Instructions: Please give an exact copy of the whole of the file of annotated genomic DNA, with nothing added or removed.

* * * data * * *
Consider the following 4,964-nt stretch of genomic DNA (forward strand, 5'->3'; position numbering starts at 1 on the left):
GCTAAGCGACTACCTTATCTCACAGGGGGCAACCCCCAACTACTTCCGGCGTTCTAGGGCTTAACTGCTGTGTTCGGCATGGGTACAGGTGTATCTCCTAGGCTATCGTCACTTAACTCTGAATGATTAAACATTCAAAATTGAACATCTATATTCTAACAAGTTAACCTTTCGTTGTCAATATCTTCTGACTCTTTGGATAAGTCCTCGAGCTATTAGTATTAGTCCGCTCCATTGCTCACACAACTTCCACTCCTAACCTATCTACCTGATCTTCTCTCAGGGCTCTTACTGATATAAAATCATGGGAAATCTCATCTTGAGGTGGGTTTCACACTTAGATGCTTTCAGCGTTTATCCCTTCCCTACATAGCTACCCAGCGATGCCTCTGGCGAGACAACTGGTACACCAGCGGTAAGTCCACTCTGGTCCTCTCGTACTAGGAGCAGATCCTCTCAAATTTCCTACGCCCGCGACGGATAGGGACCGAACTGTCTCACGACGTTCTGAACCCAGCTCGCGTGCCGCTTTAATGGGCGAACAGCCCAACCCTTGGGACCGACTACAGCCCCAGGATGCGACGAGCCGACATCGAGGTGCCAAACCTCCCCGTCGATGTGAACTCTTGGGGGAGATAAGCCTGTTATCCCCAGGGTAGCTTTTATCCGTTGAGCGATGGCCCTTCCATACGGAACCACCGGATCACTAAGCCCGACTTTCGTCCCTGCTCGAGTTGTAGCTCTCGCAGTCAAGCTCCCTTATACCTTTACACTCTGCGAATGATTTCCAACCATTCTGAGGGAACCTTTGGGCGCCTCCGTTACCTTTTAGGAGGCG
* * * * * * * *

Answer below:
Consider the following 4,964-nt stretch of genomic DNA (forward strand, 5'->3'; position numbering starts at 1 on the left):
GCTAAGCGACTACCTTATCTCACAGGGGGCAACCCCCAACTACTTCCGGCGTTCTAGGGCTTAACTGCTGTGTTCGGCATGGGTACAGGTGTATCTCCTAGGCTATCGTCACTTAACTCTGAATGATTAAACATTCAAAATTGAACATCTATATTCTAACAAGTTAACCTTTCGTTGTCAATATCTTCTGACTCTTTGGATAAGTCCTCGAGCTATTAGTATTAGTCCGCTCCATTGCTCACACAACTTCCACTCCTAACCTATCTACCTGATCTTCTCTCAGGGCTCTTACTGATATAAAATCATGGGAAATCTCATCTTGAGGTGGGTTTCACACTTAGATGCTTTCAGCGTTTATCCCTTCCCTACATAGCTACCCAGCGATGCCTCTGGCGAGACAACTGGTACACCAGCGGTAAGTCCACTCTGGTCCTCTCGTACTAGGAGCAGATCCTCTCAAATTTCCTACGCCCGCGACGGATAGGGACCGAACTGTCTCACGACGTTCTGAACCCAGCTCGCGTGCCGCTTTAATGGGCGAACAGCCCAACCCTTGGGACCGACTACAGCCCCAGGATGCGACGAGCCGACATCGAGGTGCCAAACCTCCCCGTCGATGTGAACTCTTGGGGGAGATAAGCCTGTTATCCCCAGGGTAGCTTTTATCCGTTGAGCGATGGCCCTTCCATACGGAACCACCGGATCACTAAGCCCGACTTTCGTCCCTGCTCGAGTTGTAGCTCTCGCAGTCAAGCTCCCTTATACCTTTACACTCTGCGAATGATTTCCAACCATTCTGAGGGAACCTTTGGGCGCCTCCGTTACCTTTTAGGAGGCG